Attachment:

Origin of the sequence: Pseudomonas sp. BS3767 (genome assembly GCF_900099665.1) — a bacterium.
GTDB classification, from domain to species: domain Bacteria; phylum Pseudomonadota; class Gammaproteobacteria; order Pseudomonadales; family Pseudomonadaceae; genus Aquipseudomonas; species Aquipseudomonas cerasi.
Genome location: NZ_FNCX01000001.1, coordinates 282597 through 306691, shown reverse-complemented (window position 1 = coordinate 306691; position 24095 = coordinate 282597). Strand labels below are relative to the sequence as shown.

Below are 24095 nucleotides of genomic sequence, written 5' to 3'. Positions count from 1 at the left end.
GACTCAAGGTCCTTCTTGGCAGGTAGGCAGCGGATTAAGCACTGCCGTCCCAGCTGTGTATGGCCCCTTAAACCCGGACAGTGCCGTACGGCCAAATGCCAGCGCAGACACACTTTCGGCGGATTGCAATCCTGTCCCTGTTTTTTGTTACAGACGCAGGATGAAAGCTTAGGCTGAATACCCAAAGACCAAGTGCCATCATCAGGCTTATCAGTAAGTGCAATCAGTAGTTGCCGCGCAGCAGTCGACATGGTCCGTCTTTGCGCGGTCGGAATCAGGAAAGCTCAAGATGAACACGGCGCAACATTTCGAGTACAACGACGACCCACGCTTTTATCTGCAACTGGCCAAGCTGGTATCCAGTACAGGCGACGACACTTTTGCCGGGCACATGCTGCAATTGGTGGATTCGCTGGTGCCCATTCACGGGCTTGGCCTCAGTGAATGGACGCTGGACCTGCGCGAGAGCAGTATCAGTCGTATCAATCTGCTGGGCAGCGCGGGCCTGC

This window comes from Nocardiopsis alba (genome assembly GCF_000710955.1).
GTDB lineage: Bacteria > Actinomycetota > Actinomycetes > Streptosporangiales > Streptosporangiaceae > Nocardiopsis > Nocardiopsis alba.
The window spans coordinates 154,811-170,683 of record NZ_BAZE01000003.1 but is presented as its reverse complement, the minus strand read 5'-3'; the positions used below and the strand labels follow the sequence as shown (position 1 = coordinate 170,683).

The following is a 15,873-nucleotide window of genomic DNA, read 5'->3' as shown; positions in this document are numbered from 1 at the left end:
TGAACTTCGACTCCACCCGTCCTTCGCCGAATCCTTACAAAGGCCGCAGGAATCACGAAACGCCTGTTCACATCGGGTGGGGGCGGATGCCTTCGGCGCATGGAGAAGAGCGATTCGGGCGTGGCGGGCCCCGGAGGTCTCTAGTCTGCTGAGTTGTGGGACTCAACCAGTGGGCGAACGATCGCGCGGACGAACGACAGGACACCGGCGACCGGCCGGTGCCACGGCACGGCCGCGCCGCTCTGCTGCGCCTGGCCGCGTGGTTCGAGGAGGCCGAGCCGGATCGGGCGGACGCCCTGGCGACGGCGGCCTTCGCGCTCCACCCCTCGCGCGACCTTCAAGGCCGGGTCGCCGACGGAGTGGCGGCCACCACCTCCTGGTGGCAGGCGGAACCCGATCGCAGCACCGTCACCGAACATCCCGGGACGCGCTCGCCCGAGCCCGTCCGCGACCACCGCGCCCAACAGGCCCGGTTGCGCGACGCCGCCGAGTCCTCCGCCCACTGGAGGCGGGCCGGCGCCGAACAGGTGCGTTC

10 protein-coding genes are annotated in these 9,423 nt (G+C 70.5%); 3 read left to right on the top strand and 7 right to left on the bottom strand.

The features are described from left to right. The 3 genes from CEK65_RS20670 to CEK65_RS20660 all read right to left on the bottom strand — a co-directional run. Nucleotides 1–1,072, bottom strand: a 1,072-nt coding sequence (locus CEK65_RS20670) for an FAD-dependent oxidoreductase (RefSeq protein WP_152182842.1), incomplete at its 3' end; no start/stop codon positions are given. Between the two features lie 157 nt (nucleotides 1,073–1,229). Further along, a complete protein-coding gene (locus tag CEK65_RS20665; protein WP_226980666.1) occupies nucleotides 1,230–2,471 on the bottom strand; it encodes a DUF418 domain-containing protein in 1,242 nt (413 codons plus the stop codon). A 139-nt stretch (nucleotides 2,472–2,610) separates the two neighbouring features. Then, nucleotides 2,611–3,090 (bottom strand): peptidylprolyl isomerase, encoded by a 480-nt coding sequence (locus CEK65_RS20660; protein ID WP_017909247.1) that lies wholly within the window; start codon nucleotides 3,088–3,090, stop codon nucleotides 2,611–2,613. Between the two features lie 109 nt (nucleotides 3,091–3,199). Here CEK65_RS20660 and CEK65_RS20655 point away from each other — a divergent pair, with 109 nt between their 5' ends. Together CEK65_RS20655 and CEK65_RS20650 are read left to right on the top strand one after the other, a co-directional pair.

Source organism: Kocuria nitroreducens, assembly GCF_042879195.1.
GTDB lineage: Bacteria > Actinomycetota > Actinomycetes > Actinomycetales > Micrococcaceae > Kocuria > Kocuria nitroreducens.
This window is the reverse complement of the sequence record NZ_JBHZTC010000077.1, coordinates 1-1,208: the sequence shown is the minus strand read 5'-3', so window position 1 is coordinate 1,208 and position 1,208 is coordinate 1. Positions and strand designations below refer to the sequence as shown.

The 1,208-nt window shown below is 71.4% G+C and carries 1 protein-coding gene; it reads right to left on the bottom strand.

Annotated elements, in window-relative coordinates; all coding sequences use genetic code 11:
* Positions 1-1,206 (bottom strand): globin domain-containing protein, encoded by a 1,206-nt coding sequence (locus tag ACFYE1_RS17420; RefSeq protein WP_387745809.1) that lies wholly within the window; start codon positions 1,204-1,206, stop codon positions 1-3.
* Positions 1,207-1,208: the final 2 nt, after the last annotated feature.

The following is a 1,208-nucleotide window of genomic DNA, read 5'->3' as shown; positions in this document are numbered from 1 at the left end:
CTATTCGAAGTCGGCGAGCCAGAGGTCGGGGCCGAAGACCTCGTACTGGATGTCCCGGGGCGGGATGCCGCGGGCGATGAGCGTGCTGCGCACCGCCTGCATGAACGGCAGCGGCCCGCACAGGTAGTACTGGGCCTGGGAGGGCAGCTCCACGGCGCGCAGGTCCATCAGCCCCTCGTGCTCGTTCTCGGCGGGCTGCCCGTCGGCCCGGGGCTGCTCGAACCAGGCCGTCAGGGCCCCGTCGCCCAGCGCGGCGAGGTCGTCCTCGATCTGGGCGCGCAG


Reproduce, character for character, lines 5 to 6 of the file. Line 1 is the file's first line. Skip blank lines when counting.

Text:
GACTCAAGGTCCTTCTTGGCAGGTAGGCAGCGGATTAAGCACTGCCGTCCCAGCTGTGTATGGCCCCTTAAACCCGGACAGTGCCGTACGGCCAAATGCCAGCGCAGACACACTTTCGGCGGATTGCAATCCTGTCCCTGTTTTTTGTTACAGACGCAGGATGAAAGCTTAGGCTGAATACCCAAAGACCAAGTGCCATCATCAGGCTTATCAGTAAGTGCAATCAGTAGTTGCCGCGCAGCAGTCGACATGGTCCGTCTTTGCGCGGTCGGAATCAGGAAAGCTCAAGATGAACACGGCGCAACATTTCGAGTACAACGACGACCCACGCTTTTATCTGCAACTGGCCAAGCTGGTATCCAGTACAGGCGACGACACTTTTGCCGGGCACATGCTGCAATTGGTGGATTCGCTGGTGCCCATTCACGGGCTTGGCCTCAGTGAATGGACGCTGGACCTGCGCGAGAGCAGTATCAGTCGTATCAATCTGCTGGGCAGCGCGGGCCTGC

This window comes from Nocardiopsis alba (genome assembly GCF_000710955.1).